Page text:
A Safe Place to Shine
Creating opportunities and raising voices of adolescent girls in humanitarian settings
The IRC partnered with Columbia University over a three year period (2014–2017) to develop, implement and evaluate the Creating Opportunities through Mentoring, Parental Involvement and Safe Spaces (COMPASS) programme, funded by the UK Department for International Development (DFID). COMPASS was implemented with refugees living in camps on the Sudan/Ethiopia border, conflict-affected communities in eastern Democratic Republic of Congo (DRC), and displaced populations in north-west Pakistan. COMPASS included the following core interventions:
- Adolescent girls' life skills sessions: weekly discussions with groups of adolescent girls in allocated safe spaces, facilitated by young female mentors.
- Parent/caregiver discussion groups: monthly discussions with parents/caregivers of adolescent girls participating in the programme.
- Service provider support: targeted training and ongoing support to develop knowledge, capacity and skills regarding the specific needs of adolescent girls, and particularly those who have experienced GBV.
An external evaluation, led by Columbia University, was carried out across the three programme locations to assess the effectiveness, feasibility and acceptability of the above programme interventions. The evaluation in each programme location had different objectives and different designs. Methodologies included quantitative and qualitative data collection. Each country's evaluation is described below:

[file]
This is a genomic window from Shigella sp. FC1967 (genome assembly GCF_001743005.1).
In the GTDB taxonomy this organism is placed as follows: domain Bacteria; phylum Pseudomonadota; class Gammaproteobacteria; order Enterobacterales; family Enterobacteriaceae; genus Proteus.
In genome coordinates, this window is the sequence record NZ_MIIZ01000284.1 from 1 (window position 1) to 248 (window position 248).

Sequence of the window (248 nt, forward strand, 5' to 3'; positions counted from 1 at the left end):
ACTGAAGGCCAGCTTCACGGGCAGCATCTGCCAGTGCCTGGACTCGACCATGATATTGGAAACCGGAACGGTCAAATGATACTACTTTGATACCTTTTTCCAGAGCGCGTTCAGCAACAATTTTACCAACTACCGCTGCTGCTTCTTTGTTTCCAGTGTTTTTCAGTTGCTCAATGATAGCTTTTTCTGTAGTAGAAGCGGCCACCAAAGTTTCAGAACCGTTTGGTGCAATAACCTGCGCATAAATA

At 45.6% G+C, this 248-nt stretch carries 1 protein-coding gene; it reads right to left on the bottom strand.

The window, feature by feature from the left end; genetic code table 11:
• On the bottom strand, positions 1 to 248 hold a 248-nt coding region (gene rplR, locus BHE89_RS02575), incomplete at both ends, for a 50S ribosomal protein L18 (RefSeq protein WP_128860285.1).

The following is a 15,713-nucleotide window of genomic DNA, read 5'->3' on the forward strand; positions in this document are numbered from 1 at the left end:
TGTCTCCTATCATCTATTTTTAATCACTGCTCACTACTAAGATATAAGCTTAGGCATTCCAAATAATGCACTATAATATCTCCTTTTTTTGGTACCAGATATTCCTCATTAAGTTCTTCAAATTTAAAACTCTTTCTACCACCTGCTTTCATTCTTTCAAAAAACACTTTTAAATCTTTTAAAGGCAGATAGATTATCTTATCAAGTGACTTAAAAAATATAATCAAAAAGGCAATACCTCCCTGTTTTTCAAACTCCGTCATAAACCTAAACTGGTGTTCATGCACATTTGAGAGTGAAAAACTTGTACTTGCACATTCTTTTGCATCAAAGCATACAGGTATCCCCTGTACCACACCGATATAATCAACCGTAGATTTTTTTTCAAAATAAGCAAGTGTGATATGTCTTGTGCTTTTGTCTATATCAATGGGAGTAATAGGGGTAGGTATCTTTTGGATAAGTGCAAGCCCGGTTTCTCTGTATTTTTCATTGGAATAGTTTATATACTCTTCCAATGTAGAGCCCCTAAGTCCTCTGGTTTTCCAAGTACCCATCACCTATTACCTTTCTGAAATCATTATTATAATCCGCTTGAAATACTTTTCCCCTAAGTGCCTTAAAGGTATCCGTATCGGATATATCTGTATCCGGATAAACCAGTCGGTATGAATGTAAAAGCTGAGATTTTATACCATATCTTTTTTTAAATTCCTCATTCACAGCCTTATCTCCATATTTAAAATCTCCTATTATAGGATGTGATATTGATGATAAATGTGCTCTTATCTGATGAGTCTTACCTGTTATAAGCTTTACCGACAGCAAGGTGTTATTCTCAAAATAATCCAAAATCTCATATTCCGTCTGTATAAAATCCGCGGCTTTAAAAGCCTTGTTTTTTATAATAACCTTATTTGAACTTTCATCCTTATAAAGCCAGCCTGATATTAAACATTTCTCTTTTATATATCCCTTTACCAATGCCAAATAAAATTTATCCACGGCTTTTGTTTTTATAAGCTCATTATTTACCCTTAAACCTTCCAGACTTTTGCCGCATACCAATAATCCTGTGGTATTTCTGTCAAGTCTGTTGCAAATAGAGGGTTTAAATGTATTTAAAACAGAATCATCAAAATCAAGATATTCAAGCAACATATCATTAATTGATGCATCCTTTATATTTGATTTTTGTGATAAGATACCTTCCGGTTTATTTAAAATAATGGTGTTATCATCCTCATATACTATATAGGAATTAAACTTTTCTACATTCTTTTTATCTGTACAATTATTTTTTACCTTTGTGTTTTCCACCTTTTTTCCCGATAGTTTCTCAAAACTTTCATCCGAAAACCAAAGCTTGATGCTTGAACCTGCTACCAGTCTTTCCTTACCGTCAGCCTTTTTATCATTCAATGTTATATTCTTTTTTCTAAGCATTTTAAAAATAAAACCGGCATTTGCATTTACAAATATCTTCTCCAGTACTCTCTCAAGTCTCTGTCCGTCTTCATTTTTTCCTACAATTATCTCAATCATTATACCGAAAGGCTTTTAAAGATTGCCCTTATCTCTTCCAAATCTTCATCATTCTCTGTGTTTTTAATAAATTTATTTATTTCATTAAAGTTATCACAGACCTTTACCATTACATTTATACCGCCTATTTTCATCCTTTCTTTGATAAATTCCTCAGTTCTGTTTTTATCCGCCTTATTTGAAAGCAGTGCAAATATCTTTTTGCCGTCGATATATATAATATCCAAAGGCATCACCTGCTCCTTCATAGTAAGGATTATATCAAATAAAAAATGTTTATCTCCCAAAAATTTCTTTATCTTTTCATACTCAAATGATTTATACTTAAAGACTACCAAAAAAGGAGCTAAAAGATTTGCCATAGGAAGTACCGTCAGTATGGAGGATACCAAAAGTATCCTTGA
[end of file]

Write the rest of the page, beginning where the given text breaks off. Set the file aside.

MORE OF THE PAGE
- In Ethiopia, an impact evaluation was carried out to study whether the adolescent girls' life skills sessions conducted as part of COMPASS had an impact on the girls' exposure to gender- based violence (GBV) and their social and health outcomes.
- In DRC, the evaluation sought to assess the additional impact of the parents' group discussions on adolescent girls' exposure to GBV, their social and health outcomes, as well as on the attitudes of parents towards adolescent girls.
- In Pakistan, the evaluation assessed the feasibility and the acceptability of the programme to adolescent girls and parents in their context, and measured changes in girls' social and health outcomes over the course of the programme.
- COMPASS improved adolescent girls' hopes and expectations for the future.
- COMPASS provided girls with a safe place, but it's broader impact on girls' safety was unclear.
- COMPASS helped parents learn how to support and care for their adolescent girls.
- COMPASS increased adolescent girls' knowledge of and access to professional GBV services.
- COMPASS-trained GBV service providers made services more adolescent girl friendly.
- COMPASS proved to be feasible and acceptable in humanitarian settings.